Andrey Listopadov

Function that can be called a limited amount of times

@programming clojure lisp ~3 minutes read

Recently I’ve stumped upon a Reddit thread about defining a function that you can call a limited amount of times in Rust, with compile-time check, and I wondered if I can make the same thing in Clojure.

Here’s the code:

(defmacro def-n-times-fn
  [n name & fnspec]
  `(let [x# (atom ~n)            ; A compile-time counter.
         f# (fn ~name ~@fnspec)] ; The function object, that will be called at runtime.
     (defmacro ~name [& args#]   ; Generation of a new macro with the name of the function
                                 ; that will manage the counter.
       (when-not (pos? (deref x#)) ; And if the counter isn't greater than zero
         (throw                    ; an exception is thrown
          (ex-info ~(format "can't use `%s` more than %s times!" (str name) n) {})))
       (swap! x# dec)      ; otherwise, we decrement the counter
       (list* f# args#)))) ; and generate a call

So, this is a macro-generating macro! I’ll go into details in a bit, but let’s just appreciate the power of macros here. Not only we can run all kinds of code at compile time, but we can also use all features that we often rely on at runtime, like lexical scope and closures! And even though I wouldn’t really use a such macro in real code, I find the ability to do such things fascinating.

We can use the macro like this:

(def-n-times-fn 4
  vaiv [x]
  (println x))

It acts similarly to defn macro in Clojure, except instead of a function it generates a macro, named vaiv in this case, that will be later expanded to an actual function call. For example, we can wrap calls to it in a function, ensuring that the actual calls are delayed, and only compilation of these calls occurs. I’ve put all of this into a file foo.clj:

(ns foo)
;; ---8<---snip---8<---
;; (defmacro defn-n-times-fn ...)
;; (def-n-times-fn 4 ...)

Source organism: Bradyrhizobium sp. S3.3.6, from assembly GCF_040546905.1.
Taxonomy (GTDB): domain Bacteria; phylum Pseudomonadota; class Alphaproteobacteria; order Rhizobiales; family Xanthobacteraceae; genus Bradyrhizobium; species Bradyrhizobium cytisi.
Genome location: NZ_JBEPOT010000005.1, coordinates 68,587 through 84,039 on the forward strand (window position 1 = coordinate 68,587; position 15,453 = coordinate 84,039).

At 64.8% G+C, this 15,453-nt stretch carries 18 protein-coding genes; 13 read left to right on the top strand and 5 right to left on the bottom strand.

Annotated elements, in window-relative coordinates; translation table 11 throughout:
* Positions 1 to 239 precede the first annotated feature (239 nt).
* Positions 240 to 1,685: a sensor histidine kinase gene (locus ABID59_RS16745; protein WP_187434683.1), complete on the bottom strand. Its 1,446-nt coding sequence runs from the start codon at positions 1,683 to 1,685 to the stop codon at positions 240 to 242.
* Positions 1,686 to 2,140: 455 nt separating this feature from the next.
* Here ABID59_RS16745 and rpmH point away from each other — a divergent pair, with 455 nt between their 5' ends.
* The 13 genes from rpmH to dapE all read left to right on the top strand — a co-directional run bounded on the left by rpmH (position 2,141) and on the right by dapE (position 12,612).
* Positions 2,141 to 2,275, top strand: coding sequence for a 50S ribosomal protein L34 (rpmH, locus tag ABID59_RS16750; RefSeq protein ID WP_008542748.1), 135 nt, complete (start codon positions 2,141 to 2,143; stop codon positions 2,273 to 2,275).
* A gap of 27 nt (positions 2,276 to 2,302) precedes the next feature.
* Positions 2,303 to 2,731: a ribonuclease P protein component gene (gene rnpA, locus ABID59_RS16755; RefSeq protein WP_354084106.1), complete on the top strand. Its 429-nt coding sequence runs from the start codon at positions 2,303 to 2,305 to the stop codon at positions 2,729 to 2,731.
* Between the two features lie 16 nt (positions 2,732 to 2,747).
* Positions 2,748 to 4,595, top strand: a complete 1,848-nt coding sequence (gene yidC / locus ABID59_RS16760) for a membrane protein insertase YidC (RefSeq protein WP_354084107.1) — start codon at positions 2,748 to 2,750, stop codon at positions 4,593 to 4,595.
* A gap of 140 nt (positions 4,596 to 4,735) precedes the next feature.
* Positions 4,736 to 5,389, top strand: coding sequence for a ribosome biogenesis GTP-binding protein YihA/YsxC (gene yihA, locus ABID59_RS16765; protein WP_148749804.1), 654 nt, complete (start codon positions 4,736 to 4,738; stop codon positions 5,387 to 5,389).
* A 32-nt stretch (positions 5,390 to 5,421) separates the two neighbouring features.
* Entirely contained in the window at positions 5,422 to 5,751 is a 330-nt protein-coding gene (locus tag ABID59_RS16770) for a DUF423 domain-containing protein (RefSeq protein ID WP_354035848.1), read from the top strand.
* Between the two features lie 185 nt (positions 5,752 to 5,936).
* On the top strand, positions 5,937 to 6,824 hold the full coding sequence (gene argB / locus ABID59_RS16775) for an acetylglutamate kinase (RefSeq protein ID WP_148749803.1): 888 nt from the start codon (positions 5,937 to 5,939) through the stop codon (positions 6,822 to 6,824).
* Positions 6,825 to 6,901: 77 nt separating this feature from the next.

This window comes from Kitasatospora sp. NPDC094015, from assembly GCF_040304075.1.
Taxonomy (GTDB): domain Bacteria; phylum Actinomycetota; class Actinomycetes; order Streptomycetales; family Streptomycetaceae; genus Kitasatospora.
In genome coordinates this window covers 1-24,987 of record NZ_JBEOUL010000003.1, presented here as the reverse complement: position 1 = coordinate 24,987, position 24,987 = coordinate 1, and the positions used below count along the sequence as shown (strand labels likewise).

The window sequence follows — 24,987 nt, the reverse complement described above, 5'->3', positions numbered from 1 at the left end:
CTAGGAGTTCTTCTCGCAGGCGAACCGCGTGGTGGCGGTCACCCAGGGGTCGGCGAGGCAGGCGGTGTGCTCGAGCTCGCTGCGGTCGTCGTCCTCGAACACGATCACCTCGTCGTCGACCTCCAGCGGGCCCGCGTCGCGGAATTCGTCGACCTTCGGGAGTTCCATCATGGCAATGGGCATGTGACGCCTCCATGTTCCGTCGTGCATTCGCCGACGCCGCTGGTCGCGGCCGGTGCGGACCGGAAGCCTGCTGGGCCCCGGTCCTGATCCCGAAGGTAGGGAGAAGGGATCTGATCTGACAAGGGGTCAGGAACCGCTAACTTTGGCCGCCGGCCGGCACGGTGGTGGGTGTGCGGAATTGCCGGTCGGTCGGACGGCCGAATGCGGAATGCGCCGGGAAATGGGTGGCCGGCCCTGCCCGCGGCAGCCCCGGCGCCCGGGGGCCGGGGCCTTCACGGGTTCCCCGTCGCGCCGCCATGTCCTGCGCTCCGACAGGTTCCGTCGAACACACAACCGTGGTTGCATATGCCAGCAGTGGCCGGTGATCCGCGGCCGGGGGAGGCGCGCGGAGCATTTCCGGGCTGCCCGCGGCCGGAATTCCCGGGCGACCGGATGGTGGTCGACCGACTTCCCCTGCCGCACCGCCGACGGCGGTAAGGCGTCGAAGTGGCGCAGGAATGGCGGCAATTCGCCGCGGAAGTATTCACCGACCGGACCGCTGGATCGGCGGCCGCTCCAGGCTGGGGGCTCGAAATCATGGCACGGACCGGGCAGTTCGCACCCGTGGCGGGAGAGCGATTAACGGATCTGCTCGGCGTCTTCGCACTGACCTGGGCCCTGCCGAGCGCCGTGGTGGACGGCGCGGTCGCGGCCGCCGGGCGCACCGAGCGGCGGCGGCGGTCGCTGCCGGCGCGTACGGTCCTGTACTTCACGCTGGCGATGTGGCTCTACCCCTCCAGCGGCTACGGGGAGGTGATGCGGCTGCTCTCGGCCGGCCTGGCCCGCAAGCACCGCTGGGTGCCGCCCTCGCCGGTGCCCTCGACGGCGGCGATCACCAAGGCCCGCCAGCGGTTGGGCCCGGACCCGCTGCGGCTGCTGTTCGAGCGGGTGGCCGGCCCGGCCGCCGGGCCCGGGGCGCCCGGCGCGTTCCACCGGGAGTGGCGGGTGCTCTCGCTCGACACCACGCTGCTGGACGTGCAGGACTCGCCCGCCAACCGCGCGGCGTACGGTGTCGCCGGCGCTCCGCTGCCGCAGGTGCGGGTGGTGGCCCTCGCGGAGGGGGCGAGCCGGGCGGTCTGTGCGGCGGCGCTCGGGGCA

;; ---8<---snap---8<---
(defn _ []
  (vaiv 1)
  (vaiv 2)
  (vaiv 3)
  (vaiv 4)
  (vaiv 5))

Now if we try to compile it, we’ll get an error:

$ clojure -M -e "(compile 'foo)"
Syntax error macroexpanding vaiv at (foo.clj:25:3).
can't use `vaiv` more than 4 times!

Nice! And if we comment out one of the calls to vaiv the compilation is successful:

$ clojure -M -e "(compile 'foo)"
foo

So what exactly happens here? If we macroexpand1 the call to defn-n-times-fn we’ll see that it just generates a new vaiv macro and a function:

(let* [x__5686__auto__ (atom 4)
       f__5687__auto__ (fn vaiv [x] (println x))]
  (defmacro vaiv [& args__5688__auto__]
    (when-not (pos? @x__5686__auto__)
      (throw (ex-info "can't use `vaiv` more than 4 times!" {})))
    (swap! x__5686__auto__ dec)
    (list* f__5687__auto__ args__5688__auto__)))

So far nothing related to compile time usage checking happened just yet. This changes whenever later uses of vaiv itself expand to calls:

foo> (macroexpand '(vaiv 42))
(#function[foo/eval5694/vaiv--5695] 42)

There’s no check in the generated code either, because the check happened during the expansion of the macro, and is invisible to the user. Every expansion of the vaiv macro decrements the counter, and once we’ve expanded the code enough times it will fire an error.

Pretty simple! (If you can look past the meta-meta-programming, that is.)

Though, this comes with limitations, such that this function can’t be passed into other functions, like map or filter. Both because this is not actually a function, but a macro that expands to function call, and because it’s impossible to know at compile time how many times map will invoke this function.

There’s a way to outsmart the check by using any kind of loop:

(dotimes [i 5]
  (vaiv i))

This works, because from the macro-expansion standpoint there’s only one invocation:

foo> (clojure.walk/macroexpand-all '(dotimes [i 5] (vaiv i)))
(let* [n__6088__auto__ (long 5)]
  (loop* [i 0]
    (if (< i n__6088__auto__)
      (do (#function[foo/eval13775/vaiv--13776] i) ; (vaiv i)
          (recur (unchecked-inc i))))))

Nevertheless, this was an interesting exercise in writing macros.


  1. I’ve slightly edited the output of macroexpand, mainly removing a lot of clojure.core/ prefixes for a more concise code. ↩︎